14. Bars and clubs are low ROI for me If I turn down your invite to go out drinking, don’t take it personally. The first reason is that I simply don’t drink much alcohol. I average something like 1 drink every 2 weeks. The second is that I prefer intimate spaces where I can hear the person and have a good conversation.I would go to a house party or housewarming over a bar ANY day.
  15. AirBnBs make for awesome group trips – thanks @ProductCharles for introducing me to the idea of taking retreats every other month or so. Sharing a nice AirBnB with friends makes for such a memorable, adventurous time.
  16. The benefits of planning a trip extend beyond the trip itself – I love the positive anticipation of upcoming trips & events. Having stuff to look forward to in the future is the easiest happiness hack.
  17. I learned to be productive when my brain is dumb – There were many wasteful nights when I had no energy but still tried to tackle work. I now know to save my focus for deep work, the type that takes a lot of cognitive lifting and strategy. When I don’t have that mental focus, I have a list of secondary tasks such as reading books, watching tutorials or answering email. These secondary tasks help me feel productive when my brain is on “consumption” mode vs “executive mode.”
  18. Improv is fun, scary as hell, and a metaphor for life – Improv is a hugely underrated form of present-state training. The best scenes aren’t the ones in which someone has an idea they want to rehearse, but rather it’s built from two players being fully engaged with each other and allowing the conversation/scene to develop. One of my friends swears that improv has skyrocketed his skills with women.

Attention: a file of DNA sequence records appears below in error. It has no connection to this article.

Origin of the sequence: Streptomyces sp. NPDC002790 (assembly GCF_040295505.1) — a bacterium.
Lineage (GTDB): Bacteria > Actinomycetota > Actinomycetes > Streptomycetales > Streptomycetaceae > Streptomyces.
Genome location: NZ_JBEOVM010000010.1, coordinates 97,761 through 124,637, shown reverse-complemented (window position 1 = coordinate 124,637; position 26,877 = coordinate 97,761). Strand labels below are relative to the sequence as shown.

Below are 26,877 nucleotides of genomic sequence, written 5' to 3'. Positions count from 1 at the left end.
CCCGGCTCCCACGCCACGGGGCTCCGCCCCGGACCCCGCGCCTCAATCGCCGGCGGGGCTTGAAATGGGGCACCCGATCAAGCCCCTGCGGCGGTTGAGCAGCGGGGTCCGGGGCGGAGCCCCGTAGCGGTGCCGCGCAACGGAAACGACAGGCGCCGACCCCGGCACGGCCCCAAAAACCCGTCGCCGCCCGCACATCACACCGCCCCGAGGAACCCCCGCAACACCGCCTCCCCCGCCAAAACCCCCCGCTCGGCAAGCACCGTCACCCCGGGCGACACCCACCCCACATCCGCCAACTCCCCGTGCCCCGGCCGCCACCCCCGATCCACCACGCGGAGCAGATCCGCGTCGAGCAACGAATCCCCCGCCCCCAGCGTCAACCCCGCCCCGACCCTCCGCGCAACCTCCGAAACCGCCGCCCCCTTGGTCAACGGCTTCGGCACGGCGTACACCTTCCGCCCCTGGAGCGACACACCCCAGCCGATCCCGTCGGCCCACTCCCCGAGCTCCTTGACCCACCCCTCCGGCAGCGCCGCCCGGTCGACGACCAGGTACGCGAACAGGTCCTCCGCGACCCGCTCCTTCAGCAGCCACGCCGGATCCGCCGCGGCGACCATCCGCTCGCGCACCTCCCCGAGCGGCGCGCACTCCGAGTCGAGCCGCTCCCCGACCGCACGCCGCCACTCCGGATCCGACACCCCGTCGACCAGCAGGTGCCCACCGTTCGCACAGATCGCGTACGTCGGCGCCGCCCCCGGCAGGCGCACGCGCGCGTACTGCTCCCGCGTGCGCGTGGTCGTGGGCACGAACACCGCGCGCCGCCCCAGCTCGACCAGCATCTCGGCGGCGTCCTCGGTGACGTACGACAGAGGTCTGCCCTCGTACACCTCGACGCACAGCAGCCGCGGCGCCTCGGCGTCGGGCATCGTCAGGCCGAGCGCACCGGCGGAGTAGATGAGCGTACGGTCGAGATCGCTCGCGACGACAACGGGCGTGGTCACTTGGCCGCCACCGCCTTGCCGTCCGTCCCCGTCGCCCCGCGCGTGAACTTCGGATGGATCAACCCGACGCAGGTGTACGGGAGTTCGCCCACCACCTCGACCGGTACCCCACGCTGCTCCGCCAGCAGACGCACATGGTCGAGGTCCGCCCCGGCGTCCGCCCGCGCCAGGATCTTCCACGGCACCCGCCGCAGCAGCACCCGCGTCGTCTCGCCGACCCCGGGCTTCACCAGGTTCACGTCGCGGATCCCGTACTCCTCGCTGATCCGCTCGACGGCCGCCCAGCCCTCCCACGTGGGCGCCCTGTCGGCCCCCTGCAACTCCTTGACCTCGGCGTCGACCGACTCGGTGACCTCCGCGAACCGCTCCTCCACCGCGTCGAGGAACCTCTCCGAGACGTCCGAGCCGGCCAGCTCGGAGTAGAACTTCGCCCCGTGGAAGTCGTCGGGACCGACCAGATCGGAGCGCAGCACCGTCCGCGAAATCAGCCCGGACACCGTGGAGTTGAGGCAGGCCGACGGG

19. Facing myself is still the hardest – much of my life and personal growth is driven by the relationship I have with myself. It’s easy to be distracted by external things. Whether it’s relationship problems or trying to tackle a goal, the true battle always lies within. So does true peace.
  20. I can drink milk – I used to be somewhat lactose intolerant and didn’t drink milk for ages. When I decided to bulk up, I added milk to my diet and prepared for rough times on the toilet. Turns out it had no effect on me at all. I was pleasantly surprised, but there’s a chance that lactose intolerance is just dormant waiting to strike back someday.
  21. I can better appreciate fluid relationships – My perspective on romance used to be more binary. Either someone’s with me (girlfriend) or they’re not. This year I learned to better appreciate the spectrum of relationships that can happen, and not to force things and let each connection unfold on its own. It’s been an enlightening exercise for me in un-attachment and staying present – for example, enjoying someone’s company instead of worrying about whether or not we’ll continue dating.
  22. There’s a certain season for things This is a longer version of the productivity hack called timeboxing. It’s difficult to start something new when I put the pressure on myself that it’s going to go on forever. Instead, I try to think of things in terms seasons – like an experiment I’m going to run for a certain amount of time. I might lift weights with a certain programming for a season or two. I cycle off dating apps, especially when they feel too distracting. Or I pick up a new hobby/skill and dedicate the next couple months to it. Having this perspective helps me adapt to new situations faster and recognize that I’m sometimes bogged by down activities that don’t make sense for me anymore.
  23. Understanding women a bit more This year, through traveling, dating and experiencing some fluid relationships, I had the opportunity to see some things through a woman’s perspective. The things they have anxiety over. They’re feeling of safety (or danger) in a certain place. The things they have to consider, that I take for granted as a man. I will never fully understand women, but I’m willing to learn.
  24. Focus on feeling good – When around some women I’m attracted to, I try to act too cool. This is my ego’s defense mechanism against rejection. I learned that instead of trying to be cool, I should focus on feeling good (and making each other feel good). Warm is always better than cool.
  25. Seeing conversations as an exchange of energy – rather than simply facts and ideas.